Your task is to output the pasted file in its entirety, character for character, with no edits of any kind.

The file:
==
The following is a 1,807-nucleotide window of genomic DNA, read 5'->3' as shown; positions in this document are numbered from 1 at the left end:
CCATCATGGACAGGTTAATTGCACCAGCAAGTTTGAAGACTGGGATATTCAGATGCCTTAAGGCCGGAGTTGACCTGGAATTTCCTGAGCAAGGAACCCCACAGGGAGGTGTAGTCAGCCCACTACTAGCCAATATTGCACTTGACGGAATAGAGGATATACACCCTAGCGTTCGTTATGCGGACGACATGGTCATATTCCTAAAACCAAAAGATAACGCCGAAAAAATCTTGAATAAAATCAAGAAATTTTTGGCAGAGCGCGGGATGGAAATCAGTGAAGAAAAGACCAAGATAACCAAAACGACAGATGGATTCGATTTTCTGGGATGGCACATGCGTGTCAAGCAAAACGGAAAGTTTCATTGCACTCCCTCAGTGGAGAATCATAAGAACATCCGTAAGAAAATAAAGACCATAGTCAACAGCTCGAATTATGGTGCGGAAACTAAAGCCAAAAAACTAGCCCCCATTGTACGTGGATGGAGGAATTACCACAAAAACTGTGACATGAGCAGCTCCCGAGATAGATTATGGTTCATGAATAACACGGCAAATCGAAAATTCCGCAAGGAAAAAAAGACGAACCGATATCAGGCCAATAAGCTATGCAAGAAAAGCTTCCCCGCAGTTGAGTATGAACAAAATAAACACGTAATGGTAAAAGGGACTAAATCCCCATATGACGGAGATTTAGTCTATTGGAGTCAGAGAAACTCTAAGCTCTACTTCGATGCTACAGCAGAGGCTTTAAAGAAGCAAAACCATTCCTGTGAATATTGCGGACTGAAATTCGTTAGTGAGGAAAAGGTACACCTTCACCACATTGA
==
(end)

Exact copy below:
The following is a 1,807-nucleotide window of genomic DNA, read 5'->3' as shown; positions in this document are numbered from 1 at the left end:
CCATCATGGACAGGTTAATTGCACCAGCAAGTTTGAAGACTGGGATATTCAGATGCCTTAAGGCCGGAGTTGACCTGGAATTTCCTGAGCAAGGAACCCCACAGGGAGGTGTAGTCAGCCCACTACTAGCCAATATTGCACTTGACGGAATAGAGGATATACACCCTAGCGTTCGTTATGCGGACGACATGGTCATATTCCTAAAACCAAAAGATAACGCCGAAAAAATCTTGAATAAAATCAAGAAATTTTTGGCAGAGCGCGGGATGGAAATCAGTGAAGAAAAGACCAAGATAACCAAAACGACAGATGGATTCGATTTTCTGGGATGGCACATGCGTGTCAAGCAAAACGGAAAGTTTCATTGCACTCCCTCAGTGGAGAATCATAAGAACATCCGTAAGAAAATAAAGACCATAGTCAACAGCTCGAATTATGGTGCGGAAACTAAAGCCAAAAAACTAGCCCCCATTGTACGTGGATGGAGGAATTACCACAAAAACTGTGACATGAGCAGCTCCCGAGATAGATTATGGTTCATGAATAACACGGCAAATCGAAAATTCCGCAAGGAAAAAAAGACGAACCGATATCAGGCCAATAAGCTATGCAAGAAAAGCTTCCCCGCAGTTGAGTATGAACAAAATAAACACGTAATGGTAAAAGGGACTAAATCCCCATATGACGGAGATTTAGTCTATTGGAGTCAGAGAAACTCTAAGCTCTACTTCGATGCTACAGCAGAGGCTTTAAAGAAGCAAAACCATTCCTGTGAATATTGCGGACTGAAATTCGTTAGTGAGGAAAAGGTACACCTTCACCACATTGA